DONA ANA COUNTY CONVERTS FINANCIAL DATABASE TO PAPERLESS FORMAT

DONA ANA COUNTY CONVERTS FINANCIAL DATABASE TO PAPERLESS FORMAT

With 26 departments spread out over nearly a dozen buildings, Dona Ana County government generates a veritable flood of paperwork each week through its financial system – for everything from purchase orders and requisitions to time sheets and payroll records.
But the flood waters are receding.
Peter Cooper, director of the county’s Department of Information Services, said the county recently completed conversion to a paperless database for financial transactions. The database, called Banner, allows county employees (at varying levels of security clearances) to input financial data from their desktops into the system, which automatically updates all accounts every two minutes.
“This system,” Cooper said, “literally gives us an up-to-the-minute method of allocating, controlling and auditing county funds that is accessible from any desktop with the appropriate security clearance and passwords.”
Through the Banner system, Cooper said, a system of checks and balances helps to insure that county funds are not misspent or diverted from line-item to line-item. Every request to allocate funds, he said, goes through the county’s Finance and Purchasing departments for line-item and commodity-code approval before the system will begin to process a request.
Tracking a requisition, Cooper said, used to involve a great deal of physical effort to follow a paper trail. With the Banner system, he said, each department can check the progress of a request by computer as it makes its way through the approval, allocation, invoice, receipt and payment status. The system also allows department heads to closely track each line-item of their individual budgets, he said, which reduces administrative overhead costs and curtails the need to make wholesale budget amendments toward the end of the fiscal year.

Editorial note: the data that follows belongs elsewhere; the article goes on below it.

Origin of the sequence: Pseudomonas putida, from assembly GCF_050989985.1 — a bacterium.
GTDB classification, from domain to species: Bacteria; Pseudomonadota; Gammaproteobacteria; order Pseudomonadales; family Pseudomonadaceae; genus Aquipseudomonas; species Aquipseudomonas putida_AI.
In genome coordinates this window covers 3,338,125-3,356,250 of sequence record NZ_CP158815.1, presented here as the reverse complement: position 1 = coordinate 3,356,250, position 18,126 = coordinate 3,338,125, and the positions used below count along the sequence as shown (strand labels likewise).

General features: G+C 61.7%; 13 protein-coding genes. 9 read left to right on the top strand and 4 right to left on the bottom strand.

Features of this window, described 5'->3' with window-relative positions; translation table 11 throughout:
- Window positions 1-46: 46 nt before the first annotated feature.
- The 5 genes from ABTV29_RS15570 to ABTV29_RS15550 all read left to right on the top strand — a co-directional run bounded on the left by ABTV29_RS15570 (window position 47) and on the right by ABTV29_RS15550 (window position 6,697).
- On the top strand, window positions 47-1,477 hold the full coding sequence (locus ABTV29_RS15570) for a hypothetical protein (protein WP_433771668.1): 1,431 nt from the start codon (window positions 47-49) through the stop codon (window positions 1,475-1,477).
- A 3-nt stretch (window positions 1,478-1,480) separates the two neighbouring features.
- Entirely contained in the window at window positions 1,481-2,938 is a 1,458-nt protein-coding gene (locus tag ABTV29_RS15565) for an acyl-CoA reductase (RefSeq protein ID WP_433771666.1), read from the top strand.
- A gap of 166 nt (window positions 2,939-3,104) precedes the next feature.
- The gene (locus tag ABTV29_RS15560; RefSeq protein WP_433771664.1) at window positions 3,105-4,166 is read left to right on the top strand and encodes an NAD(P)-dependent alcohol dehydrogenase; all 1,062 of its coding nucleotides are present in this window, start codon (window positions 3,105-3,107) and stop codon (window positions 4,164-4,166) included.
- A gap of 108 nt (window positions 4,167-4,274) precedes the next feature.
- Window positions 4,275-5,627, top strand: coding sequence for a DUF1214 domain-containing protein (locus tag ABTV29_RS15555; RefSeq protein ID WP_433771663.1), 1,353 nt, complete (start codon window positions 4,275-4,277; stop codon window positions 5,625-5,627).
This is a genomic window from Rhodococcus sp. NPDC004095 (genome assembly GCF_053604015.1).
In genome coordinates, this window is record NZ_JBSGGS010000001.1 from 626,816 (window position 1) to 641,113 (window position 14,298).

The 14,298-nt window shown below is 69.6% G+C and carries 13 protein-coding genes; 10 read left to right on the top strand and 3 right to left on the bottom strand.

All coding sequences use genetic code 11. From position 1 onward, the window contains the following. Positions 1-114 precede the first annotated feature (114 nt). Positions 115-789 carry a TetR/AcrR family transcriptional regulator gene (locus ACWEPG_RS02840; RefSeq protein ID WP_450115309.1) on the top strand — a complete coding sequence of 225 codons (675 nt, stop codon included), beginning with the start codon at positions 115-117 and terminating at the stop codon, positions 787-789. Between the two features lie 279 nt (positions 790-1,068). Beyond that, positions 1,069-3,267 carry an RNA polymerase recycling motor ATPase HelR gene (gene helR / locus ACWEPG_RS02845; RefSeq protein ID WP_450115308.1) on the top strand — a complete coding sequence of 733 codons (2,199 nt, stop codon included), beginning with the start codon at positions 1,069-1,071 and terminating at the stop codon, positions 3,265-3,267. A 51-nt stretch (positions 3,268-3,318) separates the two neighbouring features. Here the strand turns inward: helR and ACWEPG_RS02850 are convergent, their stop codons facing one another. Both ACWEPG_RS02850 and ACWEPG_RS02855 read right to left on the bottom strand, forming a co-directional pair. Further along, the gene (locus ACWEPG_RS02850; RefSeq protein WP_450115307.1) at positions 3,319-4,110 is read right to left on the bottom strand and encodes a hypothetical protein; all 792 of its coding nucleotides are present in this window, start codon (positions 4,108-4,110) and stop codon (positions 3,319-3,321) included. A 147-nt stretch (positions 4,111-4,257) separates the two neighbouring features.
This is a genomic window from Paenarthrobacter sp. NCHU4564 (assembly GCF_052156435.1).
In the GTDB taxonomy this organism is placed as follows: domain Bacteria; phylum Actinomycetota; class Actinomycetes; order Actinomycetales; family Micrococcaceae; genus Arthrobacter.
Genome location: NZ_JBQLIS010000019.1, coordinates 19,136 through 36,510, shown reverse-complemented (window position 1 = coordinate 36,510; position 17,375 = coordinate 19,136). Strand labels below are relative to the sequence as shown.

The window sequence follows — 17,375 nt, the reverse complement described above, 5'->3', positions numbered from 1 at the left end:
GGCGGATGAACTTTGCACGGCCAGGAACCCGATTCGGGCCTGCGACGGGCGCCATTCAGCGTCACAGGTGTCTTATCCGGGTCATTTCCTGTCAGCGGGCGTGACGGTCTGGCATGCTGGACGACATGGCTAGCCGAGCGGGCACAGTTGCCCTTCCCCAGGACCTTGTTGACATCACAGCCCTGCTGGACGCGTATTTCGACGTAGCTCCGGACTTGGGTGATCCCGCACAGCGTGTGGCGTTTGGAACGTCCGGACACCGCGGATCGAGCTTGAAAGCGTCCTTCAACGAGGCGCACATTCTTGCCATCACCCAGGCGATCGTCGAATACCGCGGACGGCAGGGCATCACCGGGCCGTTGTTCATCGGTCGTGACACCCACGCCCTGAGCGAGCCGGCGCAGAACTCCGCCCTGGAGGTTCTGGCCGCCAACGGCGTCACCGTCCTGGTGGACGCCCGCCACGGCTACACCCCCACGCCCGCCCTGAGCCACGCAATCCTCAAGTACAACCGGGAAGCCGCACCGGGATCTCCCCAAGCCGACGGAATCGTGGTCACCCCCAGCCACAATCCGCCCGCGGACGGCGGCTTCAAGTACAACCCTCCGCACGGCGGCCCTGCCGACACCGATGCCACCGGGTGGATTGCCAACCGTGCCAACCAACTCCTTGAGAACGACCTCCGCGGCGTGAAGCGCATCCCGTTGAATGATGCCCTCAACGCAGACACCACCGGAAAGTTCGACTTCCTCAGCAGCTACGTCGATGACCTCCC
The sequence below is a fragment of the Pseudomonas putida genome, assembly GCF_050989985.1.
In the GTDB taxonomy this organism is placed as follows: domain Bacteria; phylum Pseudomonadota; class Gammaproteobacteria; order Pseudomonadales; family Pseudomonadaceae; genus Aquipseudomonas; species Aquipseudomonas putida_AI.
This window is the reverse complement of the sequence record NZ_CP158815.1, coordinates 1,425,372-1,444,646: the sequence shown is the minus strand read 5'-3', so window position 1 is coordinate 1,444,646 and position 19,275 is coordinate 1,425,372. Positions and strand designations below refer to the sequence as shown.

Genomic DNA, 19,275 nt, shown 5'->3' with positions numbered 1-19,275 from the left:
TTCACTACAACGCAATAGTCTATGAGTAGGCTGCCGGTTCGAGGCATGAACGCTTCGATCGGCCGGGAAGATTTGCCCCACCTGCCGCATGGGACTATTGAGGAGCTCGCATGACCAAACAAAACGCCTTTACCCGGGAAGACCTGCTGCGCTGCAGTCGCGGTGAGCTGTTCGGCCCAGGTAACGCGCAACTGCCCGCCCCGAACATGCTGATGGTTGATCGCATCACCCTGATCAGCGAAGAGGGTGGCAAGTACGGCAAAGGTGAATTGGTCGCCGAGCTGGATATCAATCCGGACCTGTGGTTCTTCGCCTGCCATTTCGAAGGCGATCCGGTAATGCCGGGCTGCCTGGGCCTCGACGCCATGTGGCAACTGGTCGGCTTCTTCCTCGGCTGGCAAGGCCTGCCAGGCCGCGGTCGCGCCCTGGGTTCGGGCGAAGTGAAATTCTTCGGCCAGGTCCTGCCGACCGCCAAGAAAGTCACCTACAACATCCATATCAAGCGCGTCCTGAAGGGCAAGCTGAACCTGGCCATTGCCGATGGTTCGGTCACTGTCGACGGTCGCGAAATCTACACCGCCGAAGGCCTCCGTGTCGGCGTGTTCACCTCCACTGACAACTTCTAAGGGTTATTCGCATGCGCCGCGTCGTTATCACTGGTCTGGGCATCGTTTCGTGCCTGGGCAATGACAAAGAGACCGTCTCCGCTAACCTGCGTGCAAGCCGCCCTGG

The Banner system, Cooper said, was installed “in record time” in Dona Ana County by Systems and Computer Technology Corporation (SCT) of Malvern, Pa. The system already is being used by 2,500 clients in 27 countries. Other regional users include the City of Las Cruces, University of Texas at El Paso, TVI in Albuquerque and a consortium of New Mexico’s smaller universities.
Cost to the county for the system, Cooper said, was $180,000, financed over five years.
“We attribute the swift, successful implementation of the Banner system,” Cooper said, “to the hard work and high quality of the county employees involved with the installation and training. SCT’s personnel were very appreciative of the expertise and positive approach to the new software by county personnel.”

He singled out the departments of Finance and Information Systems, whose staff members assessed system alternatives, factored in cost-savings and efficiency of various programs and brought themselves up to speed on the Banner system quickly to ease the transition for other county employees.
For more information about the Banner system, call Cooper at (505) 647-7444.